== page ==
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Discussion Starter · #1 ·
Hey and a big thanks to all who help! So I got My first hand plane and have been trying to get a good edge on it using a jig I bought and sandpaper. I marked along the edge with a marker then filed away on a 25 degree angle. Finally a couple hrs later on the 220 grit I got the mark scrubbed all the way off across the blade. When I toolkit out of the jig and looked at the edge I noticed it looked like it wasn't square so I put it all together and had to push the adjustment bar all the way over and it still is sticking up higher alittle on one side. I'm not sure what the problem is so please help! I really like this by hand idea and wow is it smooth! Oh, it's a stanley no5 old school model, thanks!
 

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In History is the Future
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No worries!

Remove the lever cap and iron/chip breaker. Center the Lateral adjuster, replace the iron with it skewed a bit to straighten the cutting edge to the mouth. Install the lever cap and try again.

The bevel doesn't have to be perfectly square to the iron and it's easy to forget to center the lateral adjuster before installing the iron.

Good luck and have fun!
 

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Discussion Starter · #5 ·
Actually,I just hadn't checked that so after checking it still is off slightly. I think it must be I wasn't holding even pressure. Here's a pic, I'm not sure you can see it but I'll post one of the edge.that's the jig I used in the background.
 

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Thats way off square I'd look at investing in a different jig if I were u. I don't think human error will throw you that far off. Veritas sells a very nice one that i use mkii I think? Anyway completely dummy proof set up and even has a micro bevel adjuster making touch ups a snap.
 

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Discussion Starter · #9 ·
No I don't have access to a grinder. I wonder what I did wrong, it seemed foolproof. Great now I'm not sure what to do. I went through about 6 whole sheets of 220 sandpaper messing it up too! My arms are jello!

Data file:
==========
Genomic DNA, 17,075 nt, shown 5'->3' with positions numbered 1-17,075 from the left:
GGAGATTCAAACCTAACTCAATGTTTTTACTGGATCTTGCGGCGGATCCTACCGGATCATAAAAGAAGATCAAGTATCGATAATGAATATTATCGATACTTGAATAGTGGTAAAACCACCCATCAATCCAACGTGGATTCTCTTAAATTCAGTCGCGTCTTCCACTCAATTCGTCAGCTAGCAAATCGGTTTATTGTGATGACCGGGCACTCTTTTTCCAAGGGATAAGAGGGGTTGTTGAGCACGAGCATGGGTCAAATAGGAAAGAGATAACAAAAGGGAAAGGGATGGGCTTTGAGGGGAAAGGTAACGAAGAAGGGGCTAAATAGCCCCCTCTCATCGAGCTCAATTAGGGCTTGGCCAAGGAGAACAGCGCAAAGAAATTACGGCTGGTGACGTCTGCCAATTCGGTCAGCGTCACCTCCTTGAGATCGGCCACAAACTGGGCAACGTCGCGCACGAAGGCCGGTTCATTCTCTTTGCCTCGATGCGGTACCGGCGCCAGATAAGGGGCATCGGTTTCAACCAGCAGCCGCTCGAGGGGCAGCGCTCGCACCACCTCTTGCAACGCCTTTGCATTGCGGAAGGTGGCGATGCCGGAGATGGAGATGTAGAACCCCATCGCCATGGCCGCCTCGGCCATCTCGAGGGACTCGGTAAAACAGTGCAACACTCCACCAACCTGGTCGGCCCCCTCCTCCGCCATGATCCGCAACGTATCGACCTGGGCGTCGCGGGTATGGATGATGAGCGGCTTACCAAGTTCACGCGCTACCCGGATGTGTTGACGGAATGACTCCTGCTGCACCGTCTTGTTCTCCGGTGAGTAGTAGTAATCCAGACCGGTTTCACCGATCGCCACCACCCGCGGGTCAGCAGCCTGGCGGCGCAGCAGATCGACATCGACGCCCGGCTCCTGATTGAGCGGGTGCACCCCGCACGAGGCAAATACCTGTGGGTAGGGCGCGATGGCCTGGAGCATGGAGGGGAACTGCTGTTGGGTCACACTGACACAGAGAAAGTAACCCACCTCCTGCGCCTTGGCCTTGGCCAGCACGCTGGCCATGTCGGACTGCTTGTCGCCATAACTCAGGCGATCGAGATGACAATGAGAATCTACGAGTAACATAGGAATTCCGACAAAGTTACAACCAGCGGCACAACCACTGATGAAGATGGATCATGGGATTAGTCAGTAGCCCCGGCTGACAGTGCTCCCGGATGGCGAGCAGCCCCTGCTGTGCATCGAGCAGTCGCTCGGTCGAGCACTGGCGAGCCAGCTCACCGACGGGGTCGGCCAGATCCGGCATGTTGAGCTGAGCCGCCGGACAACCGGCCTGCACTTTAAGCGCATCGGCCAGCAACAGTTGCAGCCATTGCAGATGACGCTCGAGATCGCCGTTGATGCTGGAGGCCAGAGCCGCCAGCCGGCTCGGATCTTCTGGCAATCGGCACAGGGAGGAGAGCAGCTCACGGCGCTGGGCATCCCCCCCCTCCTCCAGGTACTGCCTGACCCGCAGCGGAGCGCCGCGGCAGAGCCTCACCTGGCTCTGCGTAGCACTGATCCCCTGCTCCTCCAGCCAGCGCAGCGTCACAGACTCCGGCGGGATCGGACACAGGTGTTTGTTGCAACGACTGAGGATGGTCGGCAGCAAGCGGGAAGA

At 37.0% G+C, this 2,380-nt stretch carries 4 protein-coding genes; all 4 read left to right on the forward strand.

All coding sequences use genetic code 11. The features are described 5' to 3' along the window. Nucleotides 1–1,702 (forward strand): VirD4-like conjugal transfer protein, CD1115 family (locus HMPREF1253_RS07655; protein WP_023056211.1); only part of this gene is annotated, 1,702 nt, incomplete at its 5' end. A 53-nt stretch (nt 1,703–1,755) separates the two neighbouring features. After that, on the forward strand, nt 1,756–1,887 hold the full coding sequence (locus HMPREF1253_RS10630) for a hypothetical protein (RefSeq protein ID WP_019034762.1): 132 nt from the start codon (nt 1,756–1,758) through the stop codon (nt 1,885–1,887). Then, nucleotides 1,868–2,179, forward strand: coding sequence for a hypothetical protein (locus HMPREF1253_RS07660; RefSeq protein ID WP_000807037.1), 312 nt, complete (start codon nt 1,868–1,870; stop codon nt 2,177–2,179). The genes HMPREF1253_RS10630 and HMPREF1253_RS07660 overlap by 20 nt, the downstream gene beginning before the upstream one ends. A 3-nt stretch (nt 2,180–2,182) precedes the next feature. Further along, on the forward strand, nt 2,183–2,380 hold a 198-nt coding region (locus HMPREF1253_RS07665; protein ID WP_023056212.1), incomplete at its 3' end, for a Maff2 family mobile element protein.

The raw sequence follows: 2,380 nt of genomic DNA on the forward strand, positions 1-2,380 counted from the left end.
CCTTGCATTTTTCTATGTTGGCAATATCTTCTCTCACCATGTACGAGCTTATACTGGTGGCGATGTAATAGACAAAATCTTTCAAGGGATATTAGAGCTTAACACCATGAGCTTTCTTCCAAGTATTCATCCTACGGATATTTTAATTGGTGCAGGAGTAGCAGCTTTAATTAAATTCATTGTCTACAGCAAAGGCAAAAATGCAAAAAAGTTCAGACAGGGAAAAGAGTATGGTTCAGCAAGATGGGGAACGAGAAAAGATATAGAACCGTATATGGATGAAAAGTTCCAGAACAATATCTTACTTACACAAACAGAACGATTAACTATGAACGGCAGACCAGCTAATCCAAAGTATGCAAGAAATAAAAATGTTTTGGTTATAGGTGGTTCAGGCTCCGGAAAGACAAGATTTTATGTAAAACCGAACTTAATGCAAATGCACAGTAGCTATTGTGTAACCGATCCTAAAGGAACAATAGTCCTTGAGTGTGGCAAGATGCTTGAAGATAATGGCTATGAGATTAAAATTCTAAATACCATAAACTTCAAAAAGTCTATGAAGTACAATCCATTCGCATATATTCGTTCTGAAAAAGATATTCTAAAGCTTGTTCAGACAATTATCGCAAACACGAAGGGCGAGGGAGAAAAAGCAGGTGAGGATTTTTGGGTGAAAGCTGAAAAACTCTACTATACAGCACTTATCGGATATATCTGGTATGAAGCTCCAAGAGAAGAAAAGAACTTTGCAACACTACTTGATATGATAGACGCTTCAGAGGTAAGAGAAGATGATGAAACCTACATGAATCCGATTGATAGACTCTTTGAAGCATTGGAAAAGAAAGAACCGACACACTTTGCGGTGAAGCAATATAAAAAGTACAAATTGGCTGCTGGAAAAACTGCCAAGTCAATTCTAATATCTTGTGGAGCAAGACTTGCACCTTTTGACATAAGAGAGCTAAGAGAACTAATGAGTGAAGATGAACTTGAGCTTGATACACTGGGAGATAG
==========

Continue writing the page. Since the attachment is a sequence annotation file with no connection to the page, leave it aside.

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I don't know firemedic.... The only way I see him getting a result like that using a jig is if he seated the blade in the jig off square. I've got that jig he's using (from lie Nielsen I think) and I honestly don't see it happening. If it was him using uneven pressure the result would be rounded not a clean straight edge like he got.

I really think u need to scrap that jig and try another. Somethings wrong here.

Lesson learned though.... Plane irons or chisels stop frequently to check your work when sharpening. Nows the perfect time to pick up a cheap hand crank grinder on eBay I got mine for 15 bucks and will rehab a chipped blade or fix something like that in minutes.
 

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Master firewood maker
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that looks like the robert larson honing guide. i have that one. i think it can rock, and if you don't have even pressure on both sides to keep it from leaning, i can see how it could end up like that. dang bro, looks like you're gonna need a few more pieces of paper ...

also, if i remember correctly, one side of the clamping mechanism is slightly rounded and other side is flat. i wonder if maybe you somehow didn't have it flush against the flat side or something... ?
 

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Looking at your picture again it seems as if the blade was contacting the sand paper lower on one side than the other. It would explain how u ended up with a thicker bevel on one side and a skewed result rather than a straight square edge. I can see a few things causing this.